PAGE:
Re: [OPE-L] Imperialism in our century

From: Paul Cockshott (wpc@DCS.GLA.AC.UK)
Date: Mon Dec 31 2007 - 06:52:07 EST

I have reservations about Lenins analysis myself and have not read Bukharin, but I think that in terms of getting the main thrust of political and economic development for the first half of the century he was right.
I would agree that there needs to be a proper anlysis of foreign trade and capital movements , which lenins work lacked, but that did not stop it being accurate in its analysis of the aims of the main imperial powers.

In the current conjucture, the article by Cerni raises isssues as to whether there is likely to be conflict between the USA as a declining power and China. It is unfair to say that you knew all this 20 years ago. 20 years ago the USA had not seen the sharp fall in manufacturing and the sharp rise in Chinese imports that it now has. Paula Cerni rightly lays emphasis on the unproductive character of much of the US economy and it dependence on productive labor perfomed overseas. This is much more marked than it was 20 years ago.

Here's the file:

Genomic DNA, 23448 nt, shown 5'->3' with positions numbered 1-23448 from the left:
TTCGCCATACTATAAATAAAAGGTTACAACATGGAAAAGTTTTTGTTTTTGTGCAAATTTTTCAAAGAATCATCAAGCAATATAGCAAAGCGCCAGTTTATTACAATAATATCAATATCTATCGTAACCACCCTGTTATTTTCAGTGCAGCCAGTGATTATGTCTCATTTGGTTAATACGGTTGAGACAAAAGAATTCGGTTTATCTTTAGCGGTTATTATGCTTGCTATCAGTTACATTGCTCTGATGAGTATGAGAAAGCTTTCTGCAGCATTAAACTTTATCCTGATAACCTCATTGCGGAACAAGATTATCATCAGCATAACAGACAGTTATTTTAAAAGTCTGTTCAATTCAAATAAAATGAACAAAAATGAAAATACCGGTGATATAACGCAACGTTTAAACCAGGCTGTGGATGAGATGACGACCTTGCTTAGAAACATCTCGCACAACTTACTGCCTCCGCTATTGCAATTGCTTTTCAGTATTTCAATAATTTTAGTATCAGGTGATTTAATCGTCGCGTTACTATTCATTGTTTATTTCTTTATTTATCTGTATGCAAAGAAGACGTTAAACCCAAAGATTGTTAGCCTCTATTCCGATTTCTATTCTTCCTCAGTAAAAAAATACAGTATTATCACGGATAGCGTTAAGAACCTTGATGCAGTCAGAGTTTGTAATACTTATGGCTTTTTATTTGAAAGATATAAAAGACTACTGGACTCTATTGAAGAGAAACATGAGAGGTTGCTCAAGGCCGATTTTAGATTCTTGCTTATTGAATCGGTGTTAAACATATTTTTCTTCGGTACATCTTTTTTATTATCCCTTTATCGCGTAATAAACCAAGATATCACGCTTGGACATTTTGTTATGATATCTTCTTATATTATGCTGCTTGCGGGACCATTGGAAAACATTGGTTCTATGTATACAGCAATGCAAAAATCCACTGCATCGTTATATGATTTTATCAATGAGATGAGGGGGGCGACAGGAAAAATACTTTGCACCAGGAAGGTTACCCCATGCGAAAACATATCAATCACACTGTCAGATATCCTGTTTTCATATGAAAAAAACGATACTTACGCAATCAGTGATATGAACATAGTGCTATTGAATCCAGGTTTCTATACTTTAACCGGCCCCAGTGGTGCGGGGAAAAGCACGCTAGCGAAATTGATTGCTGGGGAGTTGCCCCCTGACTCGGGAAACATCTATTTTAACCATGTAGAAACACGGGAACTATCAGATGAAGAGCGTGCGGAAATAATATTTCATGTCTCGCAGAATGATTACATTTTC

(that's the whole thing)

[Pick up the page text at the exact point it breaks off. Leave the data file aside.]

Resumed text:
Paul Cockshott
Dept of Computing Science
University of Glasgow
+44 141 330 3125

-----Original Message-----
From: OPE-L on behalf of Jurriaan Bendien
Sent: Mon 31/12/2007 11:23 AM
Subject: [OPE-L] Imperialism in our century
I'm sorry but this does not add much to the knowledge I obtained twenty years ago. Contrary to the Left, I take the view that the theories of Hilferding, Lenin, Bukharin and Luxemburg about imperialism were in large part mistaken, 

- partly because of simple faults in interpreting business activity, 
- partly because of a faulty reading of the real history of capitalism, and 
- partly because they extrapolated from Marx's unfinished work, without completing what he said out to do.

This has the effect that short-term trends and surface phenomena are mistaken for structural, durable phenomena. Presumably a valid theory of economic imperialism would need to begin with a critique of the theory of foreign trade and the political economy of colonialism, and it would need to show how the international expansion of capitalism conforms to the logics of capital accumulation. It would also need to pay attention to the international labour market and migration. I think the 1970s Anglo-Saxon discussions in the New Left about imperialism were also set back, because important works such as by Palloix, Neussus and Busch were never translated. 


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